Alarm over the rising number of Covid-19 cases and the Games’ deep unpopularity with Japanese people sit atop perennial concerns about corruption, cheating, the abuse of athletes and the environmental impact of mounting such an enormous event. These problems have fuelled debate, hand-wringing and even demands to end the Olympics altogether.
Despite all that, the Games are underway, and for most of the world’s population, there is only one moral decision left to make: To watch or not to watch? If you are one of the many who view the actions of the International Olympic Committee, the television stations and sponsors, and the nations competing as morally wrong, is it ethical for you to tune in? Of course, viewers aren’t watching the Games to intentionally endorse a corrupt system or the idea of profit over public health. They’re watching to celebrate our common humanity, to be awed by athletic excellence and to witness the drama of Olympic dreams being dashed or realised. But by opting to watch the Olympics, do we give a tacit thumbs-up to the entire spectacle, ethical problems and all?
At the heart of this worry is the idea that merely by choosing to be entertained by something that involves wrongdoing, we become complicit in it. But just how worried should we be? To answer this question, the idea of complicity needs unpacking. When one person directly harms another, we have a simple case of wrongdoing. A person is complicit when causing harm indirectly by being involved in the wrongdoing of others. One way to be involved is through participating. Participation complicity, as we might call it, typically involves small contributions to collective wrongdoing that brings about big harms. This is what we mean when we say that the globally affluent are complicit in climate change. My eating meat does not by itself directly cause the harms associated with a warming planet, but it contributes to a pattern of collective behavior that does.
No matter how many billions of us tune in, each act of viewing taken together does not add up to more Covid-19 infections in Japan or to acts of cheating, abuse or waste. But there is a different kind of complicity we might worry about. Let’s call it tolerance complicity. It does not involve participating in wrongdoing with others. Instead, it involves tolerating their wrongdoing by seeming to endorse or failing to denounce it. Versions of these worries arise in a variety of contemporary contexts. Learning about the long-term brain damage that football can inflict on players doesn’t seem to have diminished our appetite for watching it, but some worry that doing so supports a system that leads predictably to this serious harm. So where does this leave those of us excited to tune in to the events in Tokyo? What can turning off your one television do in the scheme of things?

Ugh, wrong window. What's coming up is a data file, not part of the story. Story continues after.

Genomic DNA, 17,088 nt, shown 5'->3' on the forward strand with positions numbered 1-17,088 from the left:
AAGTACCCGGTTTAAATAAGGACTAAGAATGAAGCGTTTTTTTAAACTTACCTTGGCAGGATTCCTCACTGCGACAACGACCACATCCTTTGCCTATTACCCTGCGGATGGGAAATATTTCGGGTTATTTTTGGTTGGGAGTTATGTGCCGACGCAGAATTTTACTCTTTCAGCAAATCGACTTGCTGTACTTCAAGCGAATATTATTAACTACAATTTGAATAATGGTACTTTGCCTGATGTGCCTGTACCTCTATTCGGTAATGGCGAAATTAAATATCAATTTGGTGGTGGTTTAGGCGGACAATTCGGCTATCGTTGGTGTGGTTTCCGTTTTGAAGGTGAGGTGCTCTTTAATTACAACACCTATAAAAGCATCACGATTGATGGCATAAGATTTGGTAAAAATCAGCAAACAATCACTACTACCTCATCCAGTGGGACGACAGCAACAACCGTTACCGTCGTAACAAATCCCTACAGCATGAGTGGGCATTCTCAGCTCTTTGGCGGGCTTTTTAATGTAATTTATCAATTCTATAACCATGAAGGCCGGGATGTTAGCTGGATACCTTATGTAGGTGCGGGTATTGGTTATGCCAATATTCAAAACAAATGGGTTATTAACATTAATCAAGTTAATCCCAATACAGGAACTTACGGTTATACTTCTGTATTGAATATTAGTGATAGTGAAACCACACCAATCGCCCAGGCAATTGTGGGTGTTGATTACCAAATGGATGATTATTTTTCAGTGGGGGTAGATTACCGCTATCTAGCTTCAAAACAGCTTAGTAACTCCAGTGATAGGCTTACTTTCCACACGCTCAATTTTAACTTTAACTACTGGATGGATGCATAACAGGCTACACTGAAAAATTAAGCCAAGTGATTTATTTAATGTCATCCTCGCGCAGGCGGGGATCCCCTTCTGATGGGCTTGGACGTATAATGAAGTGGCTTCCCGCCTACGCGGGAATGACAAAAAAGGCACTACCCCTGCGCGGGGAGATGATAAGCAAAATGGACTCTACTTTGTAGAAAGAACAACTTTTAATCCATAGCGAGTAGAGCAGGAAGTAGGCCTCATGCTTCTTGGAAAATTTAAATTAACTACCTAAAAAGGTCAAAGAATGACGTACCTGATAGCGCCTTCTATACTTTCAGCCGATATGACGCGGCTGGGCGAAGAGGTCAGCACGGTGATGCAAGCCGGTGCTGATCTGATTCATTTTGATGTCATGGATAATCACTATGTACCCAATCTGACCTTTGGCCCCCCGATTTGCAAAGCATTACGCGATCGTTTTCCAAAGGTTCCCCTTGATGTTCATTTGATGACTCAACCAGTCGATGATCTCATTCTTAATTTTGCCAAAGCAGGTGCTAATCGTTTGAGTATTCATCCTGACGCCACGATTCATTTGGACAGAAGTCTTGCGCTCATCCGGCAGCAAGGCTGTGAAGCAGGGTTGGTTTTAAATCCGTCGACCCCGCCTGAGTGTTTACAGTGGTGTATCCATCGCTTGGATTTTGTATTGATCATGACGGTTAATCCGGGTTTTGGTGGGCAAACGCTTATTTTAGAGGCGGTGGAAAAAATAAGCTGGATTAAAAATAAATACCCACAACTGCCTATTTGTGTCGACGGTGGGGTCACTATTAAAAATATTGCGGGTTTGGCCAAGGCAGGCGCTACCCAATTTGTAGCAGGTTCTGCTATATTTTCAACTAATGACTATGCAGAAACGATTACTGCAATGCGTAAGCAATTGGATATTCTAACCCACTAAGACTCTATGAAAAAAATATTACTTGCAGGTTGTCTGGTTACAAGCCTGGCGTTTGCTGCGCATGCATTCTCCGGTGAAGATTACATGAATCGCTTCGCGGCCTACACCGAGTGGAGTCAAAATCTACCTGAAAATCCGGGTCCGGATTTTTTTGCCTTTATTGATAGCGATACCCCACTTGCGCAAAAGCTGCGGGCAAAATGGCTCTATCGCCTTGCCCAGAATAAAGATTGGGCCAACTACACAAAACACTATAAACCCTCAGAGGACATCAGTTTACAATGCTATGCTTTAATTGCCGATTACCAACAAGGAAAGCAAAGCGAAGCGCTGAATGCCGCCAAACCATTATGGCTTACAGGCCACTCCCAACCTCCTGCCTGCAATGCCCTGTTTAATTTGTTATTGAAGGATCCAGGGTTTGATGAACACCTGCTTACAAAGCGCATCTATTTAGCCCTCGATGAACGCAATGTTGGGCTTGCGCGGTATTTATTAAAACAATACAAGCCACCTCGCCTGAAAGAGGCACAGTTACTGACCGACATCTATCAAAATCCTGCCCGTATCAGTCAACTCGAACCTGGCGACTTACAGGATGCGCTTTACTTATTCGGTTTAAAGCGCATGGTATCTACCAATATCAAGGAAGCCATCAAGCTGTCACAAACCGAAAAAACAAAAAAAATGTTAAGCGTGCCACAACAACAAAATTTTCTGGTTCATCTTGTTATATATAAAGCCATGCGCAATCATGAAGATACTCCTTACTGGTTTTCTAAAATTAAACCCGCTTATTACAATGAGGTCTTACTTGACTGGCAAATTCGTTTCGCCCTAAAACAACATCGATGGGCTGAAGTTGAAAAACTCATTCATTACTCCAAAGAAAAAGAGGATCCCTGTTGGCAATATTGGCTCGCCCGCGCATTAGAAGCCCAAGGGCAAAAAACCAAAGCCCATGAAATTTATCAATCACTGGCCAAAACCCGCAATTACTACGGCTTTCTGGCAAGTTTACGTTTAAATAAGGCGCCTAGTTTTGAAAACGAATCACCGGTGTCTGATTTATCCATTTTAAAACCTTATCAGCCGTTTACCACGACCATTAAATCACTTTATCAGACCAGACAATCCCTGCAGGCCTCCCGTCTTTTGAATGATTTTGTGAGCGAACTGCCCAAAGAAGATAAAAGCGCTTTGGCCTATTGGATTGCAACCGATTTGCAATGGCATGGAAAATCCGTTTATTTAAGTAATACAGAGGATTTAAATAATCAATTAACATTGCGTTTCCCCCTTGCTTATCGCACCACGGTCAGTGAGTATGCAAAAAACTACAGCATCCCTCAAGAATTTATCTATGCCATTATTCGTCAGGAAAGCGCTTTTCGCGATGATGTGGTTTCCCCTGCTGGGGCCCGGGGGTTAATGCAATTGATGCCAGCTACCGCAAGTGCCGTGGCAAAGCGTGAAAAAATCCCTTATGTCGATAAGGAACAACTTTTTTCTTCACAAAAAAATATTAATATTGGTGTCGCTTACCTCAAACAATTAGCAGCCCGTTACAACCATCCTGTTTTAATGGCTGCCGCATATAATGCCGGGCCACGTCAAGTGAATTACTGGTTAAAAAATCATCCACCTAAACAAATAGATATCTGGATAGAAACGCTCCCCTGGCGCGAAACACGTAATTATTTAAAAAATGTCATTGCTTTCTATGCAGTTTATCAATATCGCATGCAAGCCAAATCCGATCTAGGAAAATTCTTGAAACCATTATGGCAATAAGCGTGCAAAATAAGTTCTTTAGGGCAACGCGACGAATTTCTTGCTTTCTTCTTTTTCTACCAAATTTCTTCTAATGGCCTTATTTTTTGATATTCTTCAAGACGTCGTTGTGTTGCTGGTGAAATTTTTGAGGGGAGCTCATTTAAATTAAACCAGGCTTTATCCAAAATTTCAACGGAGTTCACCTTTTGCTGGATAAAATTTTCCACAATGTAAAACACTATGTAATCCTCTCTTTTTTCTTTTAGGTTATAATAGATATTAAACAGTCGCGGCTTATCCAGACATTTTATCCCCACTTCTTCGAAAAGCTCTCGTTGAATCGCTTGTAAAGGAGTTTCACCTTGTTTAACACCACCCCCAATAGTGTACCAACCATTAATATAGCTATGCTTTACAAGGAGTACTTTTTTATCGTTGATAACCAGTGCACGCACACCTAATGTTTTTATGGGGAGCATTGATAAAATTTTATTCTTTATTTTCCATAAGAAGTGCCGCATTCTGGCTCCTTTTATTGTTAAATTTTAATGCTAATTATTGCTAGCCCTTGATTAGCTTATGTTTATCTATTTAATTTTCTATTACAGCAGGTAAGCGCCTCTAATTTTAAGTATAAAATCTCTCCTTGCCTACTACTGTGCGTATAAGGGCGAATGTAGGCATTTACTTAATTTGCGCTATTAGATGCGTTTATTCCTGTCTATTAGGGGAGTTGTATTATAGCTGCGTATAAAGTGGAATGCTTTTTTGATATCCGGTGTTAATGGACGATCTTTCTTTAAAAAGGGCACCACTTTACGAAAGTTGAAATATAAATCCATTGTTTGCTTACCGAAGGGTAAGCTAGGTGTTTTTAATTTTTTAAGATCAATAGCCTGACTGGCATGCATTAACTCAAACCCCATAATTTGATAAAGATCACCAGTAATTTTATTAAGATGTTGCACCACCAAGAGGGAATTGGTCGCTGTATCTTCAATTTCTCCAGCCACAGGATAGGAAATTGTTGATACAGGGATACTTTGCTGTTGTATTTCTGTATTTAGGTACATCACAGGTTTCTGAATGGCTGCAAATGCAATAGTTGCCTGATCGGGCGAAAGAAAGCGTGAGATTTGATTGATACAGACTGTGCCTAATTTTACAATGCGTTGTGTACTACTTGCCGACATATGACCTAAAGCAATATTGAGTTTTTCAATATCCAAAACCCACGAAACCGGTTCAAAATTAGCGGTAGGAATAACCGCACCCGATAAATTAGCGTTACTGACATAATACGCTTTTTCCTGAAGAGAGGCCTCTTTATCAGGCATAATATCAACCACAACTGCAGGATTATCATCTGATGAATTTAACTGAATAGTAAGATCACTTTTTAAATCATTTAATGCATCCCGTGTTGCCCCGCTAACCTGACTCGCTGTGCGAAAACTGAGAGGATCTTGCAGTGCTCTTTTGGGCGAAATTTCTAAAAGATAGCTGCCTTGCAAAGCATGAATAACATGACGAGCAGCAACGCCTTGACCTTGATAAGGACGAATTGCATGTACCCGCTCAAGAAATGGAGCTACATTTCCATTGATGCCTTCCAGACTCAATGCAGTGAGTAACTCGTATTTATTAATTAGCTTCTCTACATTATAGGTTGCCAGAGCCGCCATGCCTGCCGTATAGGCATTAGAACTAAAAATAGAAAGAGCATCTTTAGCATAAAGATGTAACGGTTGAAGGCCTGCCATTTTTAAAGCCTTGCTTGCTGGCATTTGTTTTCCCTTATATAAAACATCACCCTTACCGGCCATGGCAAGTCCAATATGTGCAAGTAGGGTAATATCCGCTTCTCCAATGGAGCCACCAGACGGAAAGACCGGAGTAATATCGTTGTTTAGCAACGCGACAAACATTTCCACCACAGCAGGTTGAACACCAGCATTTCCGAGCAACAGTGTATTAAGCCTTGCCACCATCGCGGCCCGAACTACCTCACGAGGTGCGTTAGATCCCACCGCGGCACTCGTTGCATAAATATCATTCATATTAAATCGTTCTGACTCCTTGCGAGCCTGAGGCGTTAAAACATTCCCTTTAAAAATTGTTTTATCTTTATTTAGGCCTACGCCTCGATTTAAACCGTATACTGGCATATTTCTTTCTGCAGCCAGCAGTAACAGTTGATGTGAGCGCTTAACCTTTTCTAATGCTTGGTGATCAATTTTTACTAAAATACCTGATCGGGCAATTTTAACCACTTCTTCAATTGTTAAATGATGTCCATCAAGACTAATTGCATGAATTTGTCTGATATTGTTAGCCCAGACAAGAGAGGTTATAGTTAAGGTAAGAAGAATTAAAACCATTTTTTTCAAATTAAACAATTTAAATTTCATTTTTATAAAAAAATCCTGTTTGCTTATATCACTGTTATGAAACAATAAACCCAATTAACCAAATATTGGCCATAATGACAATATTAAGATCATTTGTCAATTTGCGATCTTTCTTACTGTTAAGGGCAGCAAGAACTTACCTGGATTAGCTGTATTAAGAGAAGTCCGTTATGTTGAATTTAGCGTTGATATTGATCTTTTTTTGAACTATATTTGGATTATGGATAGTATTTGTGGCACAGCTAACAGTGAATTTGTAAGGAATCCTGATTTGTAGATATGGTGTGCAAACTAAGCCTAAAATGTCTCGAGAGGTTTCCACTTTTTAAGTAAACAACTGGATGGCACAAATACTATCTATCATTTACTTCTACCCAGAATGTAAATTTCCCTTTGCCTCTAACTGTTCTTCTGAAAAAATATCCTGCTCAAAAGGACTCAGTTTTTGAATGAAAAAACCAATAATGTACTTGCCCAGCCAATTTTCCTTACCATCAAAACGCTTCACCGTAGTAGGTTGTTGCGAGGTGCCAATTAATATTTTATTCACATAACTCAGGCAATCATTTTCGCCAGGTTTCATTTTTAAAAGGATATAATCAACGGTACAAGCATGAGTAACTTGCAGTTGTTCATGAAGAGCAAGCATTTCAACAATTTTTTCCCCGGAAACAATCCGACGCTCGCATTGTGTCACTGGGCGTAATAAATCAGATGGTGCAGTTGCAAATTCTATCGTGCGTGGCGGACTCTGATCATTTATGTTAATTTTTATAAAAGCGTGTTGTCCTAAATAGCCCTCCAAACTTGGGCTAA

Whether ordinary viewers should resist watching the Olympics turns on how serious they consider the harms involved and whether they take them to outweigh the clear good the Olympics also do. Watching the Games can be a way to endorse these positive values they stand for. By doing so, we express our esteem for the athletes and for the idea of the Olympics themselves, however messy and morally objectionable they may be in their present execution. In any case, in the absence of a mass boycott, for an individual to watch or not watch sends no clear moral message at all.
Olympic athletes offer us an ideal of achievement and determination in the face of adversity. Knowledge that we are always, in some measure, complicit offers us a kind of moral adversity that we overcome not through the pursuit of an impossible moral purity, but through renewed efforts to engage in our deeply flawed world. Choosing to watch the Games, for all their faults, is perfectly compatible with these efforts. Watch away.
Dr Mudd is and assistant professor of philosophy. NYT©2021
The New York Times